All Western music regardless of genre is based on a key system which had completely superseded the modal system by the late 17th century, and established its rules during the 18th century. The rules I'm referring to determine what constitutes concord and discord, and how the latter is to be approached and resolved. There was a certain amount of experimentation within the rules, but it wasn't until the 19th century that the definitions changed so that a chord regarded as discordant in the 17th century becomes part of the standard musical vocabulary in the 19th. The rules were first bent, then progressively broken, until by the beginning of the 20th century they could no longer be said to apply and composers either made a conscious decision to return to them or attempted to formulate new systems of their own. (Since 1945 there's been pointillism, post-Webernism, integral serialism, free dodecaphony, aleatory and indeterminate music, musique concrete, electronic music ...).
The basis of it is that: the octave is divided into 12 equal semitones; the two predominating diatonic scales, major and minor, are constructed in exactly the same way in all 12 keys; the various degrees of the scale and the triads built up on them are of greater or lesser importance in relation to the keynote; and we have the concept of "related" keys, which makes it easy to move from one key to another, either directly or via other, more closely related, keys. (This is modulation, and it is the ability to modulate that makes Western music unique.) So once you have firmly established your home key, you have a network of interconnections and interrelations that underpins every note you write, and it‘s the relationship between chords rather than the chords themselves that is all-important.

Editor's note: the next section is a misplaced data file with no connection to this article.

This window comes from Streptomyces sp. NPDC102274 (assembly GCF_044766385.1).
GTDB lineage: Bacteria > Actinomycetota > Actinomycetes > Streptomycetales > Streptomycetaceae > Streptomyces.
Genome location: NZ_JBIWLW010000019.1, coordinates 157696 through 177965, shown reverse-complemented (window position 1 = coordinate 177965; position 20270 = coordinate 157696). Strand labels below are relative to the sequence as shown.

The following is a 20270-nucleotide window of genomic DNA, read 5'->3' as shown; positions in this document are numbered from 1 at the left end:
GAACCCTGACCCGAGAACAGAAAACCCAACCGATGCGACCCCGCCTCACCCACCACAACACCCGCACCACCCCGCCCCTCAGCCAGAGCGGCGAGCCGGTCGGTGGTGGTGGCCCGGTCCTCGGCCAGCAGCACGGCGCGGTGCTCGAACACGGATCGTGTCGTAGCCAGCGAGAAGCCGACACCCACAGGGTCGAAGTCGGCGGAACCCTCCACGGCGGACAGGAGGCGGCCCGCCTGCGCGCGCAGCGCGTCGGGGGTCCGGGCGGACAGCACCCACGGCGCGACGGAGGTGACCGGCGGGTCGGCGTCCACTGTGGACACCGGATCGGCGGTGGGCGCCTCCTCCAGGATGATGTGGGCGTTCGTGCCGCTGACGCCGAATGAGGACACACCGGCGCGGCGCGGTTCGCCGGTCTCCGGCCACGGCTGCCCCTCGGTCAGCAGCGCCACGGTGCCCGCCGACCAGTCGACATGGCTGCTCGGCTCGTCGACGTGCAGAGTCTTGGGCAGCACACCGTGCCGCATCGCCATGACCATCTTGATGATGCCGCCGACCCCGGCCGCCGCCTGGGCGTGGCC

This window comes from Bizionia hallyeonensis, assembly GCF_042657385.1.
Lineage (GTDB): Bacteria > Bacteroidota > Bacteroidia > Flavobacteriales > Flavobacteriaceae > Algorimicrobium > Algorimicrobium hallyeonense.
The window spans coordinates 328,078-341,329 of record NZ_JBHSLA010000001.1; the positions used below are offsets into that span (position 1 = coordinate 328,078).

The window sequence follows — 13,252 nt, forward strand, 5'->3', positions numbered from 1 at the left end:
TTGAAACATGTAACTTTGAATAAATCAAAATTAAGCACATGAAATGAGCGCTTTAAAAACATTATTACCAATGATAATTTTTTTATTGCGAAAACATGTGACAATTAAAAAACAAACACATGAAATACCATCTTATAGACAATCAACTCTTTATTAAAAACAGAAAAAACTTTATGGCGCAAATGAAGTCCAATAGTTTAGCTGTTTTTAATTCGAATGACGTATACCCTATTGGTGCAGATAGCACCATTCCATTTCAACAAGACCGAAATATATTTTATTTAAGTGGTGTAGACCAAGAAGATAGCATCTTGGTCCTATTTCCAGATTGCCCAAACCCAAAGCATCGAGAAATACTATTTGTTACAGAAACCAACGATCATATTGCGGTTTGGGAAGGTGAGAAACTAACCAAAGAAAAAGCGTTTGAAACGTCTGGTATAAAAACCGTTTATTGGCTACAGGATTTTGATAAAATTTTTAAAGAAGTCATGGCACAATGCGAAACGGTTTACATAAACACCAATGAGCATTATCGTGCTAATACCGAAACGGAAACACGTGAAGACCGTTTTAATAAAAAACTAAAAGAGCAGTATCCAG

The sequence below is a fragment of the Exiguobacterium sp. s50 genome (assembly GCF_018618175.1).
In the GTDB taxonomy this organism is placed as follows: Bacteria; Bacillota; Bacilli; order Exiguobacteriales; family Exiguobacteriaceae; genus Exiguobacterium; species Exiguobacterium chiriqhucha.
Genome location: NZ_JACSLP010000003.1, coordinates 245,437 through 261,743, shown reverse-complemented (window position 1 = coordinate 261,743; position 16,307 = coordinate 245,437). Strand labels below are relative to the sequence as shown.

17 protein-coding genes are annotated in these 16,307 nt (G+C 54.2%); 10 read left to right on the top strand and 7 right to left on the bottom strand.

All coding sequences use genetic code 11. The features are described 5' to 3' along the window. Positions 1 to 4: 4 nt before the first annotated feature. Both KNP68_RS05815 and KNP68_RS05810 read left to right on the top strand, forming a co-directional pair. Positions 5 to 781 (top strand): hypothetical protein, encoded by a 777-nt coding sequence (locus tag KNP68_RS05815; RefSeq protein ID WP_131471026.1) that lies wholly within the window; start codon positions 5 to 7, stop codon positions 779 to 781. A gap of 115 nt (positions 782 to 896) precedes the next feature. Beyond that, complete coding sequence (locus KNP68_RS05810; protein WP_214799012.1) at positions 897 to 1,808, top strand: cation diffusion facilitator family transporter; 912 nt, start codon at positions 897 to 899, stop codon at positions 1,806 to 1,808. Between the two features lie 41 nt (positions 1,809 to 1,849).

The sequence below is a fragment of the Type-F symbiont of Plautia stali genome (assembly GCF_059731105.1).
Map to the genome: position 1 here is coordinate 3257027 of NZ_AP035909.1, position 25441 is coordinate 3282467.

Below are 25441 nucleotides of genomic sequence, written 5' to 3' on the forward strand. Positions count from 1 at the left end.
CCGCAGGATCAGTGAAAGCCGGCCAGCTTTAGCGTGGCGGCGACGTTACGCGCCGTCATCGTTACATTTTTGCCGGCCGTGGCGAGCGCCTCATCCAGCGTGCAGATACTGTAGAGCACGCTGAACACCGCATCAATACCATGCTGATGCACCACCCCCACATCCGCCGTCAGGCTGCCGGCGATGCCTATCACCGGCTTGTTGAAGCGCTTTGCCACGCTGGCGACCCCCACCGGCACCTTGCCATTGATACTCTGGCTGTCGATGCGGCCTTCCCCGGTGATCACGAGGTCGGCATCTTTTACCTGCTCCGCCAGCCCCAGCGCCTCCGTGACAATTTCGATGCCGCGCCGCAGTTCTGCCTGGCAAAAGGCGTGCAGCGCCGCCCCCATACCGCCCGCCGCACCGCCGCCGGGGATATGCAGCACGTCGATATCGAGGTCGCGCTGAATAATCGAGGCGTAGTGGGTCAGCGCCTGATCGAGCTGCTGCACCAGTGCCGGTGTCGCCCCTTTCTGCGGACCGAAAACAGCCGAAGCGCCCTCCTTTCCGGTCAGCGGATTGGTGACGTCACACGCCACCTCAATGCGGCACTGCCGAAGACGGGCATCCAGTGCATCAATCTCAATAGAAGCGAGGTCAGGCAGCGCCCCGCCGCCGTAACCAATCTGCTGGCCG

It's only in the 19th century that composers start writing "popular" music - the stuff that people could play at home for themselves rather than go to concerts to hear virtuoso performers play. This parlour music was technically within most amateurs' reach and tonally pretty simple - for the first time there was a separation between "art" or "classical" music, which looked forward, and "popular" music, which looked backward to a simpler, more clear-cut harmonies. The average music-lover didn't understand or like too much harmonic experimentation and on the whole they still don't, which is why most pop, C&W, reggae etc is still in the 17th century as far as harmonic vocabulary is concerned.
To go back to your first question: imagine you have to memorise and recite a 10-verse poem a) in a language you speak extremely well/fluently b) in a language you're learning, so you're coming to understand how to construct sentences even if you don't have much of a vocabulary c) in a language you don't know at all, so you have to learn the poem phonetically as a string of sounds without knowing what they mean. Which will be quickest to learn? The more understanding you have of how music works, the easier you'll find it to learn.
And yes, you can analyse all chords using Roman numerals but unless you tell me what key we're in I don't know where Bb stands in relation to it. As I've already said, the chords themselves don't matter - it's their relationships with each other that are all-important.
Hope this helps. If you like to tell me which Queen song you're learning, I can analyse it harmonically for you.